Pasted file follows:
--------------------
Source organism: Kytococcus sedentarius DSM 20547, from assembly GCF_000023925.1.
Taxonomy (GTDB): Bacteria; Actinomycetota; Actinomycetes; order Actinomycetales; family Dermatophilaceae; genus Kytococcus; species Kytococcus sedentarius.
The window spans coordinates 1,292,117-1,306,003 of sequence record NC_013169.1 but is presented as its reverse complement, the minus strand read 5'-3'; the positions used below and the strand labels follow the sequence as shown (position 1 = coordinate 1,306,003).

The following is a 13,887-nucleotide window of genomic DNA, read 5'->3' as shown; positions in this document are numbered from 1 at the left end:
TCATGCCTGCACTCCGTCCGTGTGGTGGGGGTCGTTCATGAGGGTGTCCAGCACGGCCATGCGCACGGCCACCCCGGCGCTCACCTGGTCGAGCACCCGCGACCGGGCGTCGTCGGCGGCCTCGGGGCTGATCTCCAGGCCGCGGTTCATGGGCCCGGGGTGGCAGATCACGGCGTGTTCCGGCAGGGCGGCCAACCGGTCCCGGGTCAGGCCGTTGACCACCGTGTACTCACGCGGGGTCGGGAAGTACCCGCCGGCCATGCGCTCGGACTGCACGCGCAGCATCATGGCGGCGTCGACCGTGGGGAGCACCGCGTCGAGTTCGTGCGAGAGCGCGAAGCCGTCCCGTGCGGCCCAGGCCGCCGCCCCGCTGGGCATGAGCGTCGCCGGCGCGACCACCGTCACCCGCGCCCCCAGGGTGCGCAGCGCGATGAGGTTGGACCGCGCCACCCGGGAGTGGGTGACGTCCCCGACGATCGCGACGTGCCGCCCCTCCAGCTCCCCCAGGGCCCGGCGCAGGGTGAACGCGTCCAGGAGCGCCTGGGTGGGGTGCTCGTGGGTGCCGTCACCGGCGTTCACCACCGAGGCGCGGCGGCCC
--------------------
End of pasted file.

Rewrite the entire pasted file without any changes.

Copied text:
Source organism: Kytococcus sedentarius DSM 20547, from assembly GCF_000023925.1.
Taxonomy (GTDB): Bacteria; Actinomycetota; Actinomycetes; order Actinomycetales; family Dermatophilaceae; genus Kytococcus; species Kytococcus sedentarius.
The window spans coordinates 1,292,117-1,306,003 of sequence record NC_013169.1 but is presented as its reverse complement, the minus strand read 5'-3'; the positions used below and the strand labels follow the sequence as shown (position 1 = coordinate 1,306,003).

The following is a 13,887-nucleotide window of genomic DNA, read 5'->3' as shown; positions in this document are numbered from 1 at the left end:
TCATGCCTGCACTCCGTCCGTGTGGTGGGGGTCGTTCATGAGGGTGTCCAGCACGGCCATGCGCACGGCCACCCCGGCGCTCACCTGGTCGAGCACCCGCGACCGGGCGTCGTCGGCGGCCTCGGGGCTGATCTCCAGGCCGCGGTTCATGGGCCCGGGGTGGCAGATCACGGCGTGTTCCGGCAGGGCGGCCAACCGGTCCCGGGTCAGGCCGTTGACCACCGTGTACTCACGCGGGGTCGGGAAGTACCCGCCGGCCATGCGCTCGGACTGCACGCGCAGCATCATGGCGGCGTCGACCGTGGGGAGCACCGCGTCGAGTTCGTGCGAGAGCGCGAAGCCGTCCCGTGCGGCCCAGGCCGCCGCCCCGCTGGGCATGAGCGTCGCCGGCGCGACCACCGTCACCCGCGCCCCCAGGGTGCGCAGCGCGATGAGGTTGGACCGCGCCACCCGGGAGTGGGTGACGTCCCCGACGATCGCGACGTGCCGCCCCTCCAGCTCCCCCAGGGCCCGGCGCAGGGTGAACGCGTCCAGGAGCGCCTGGGTGGGGTGCTCGTGGGTGCCGTCACCGGCGTTCACCACCGAGGCGCGGCGGCCC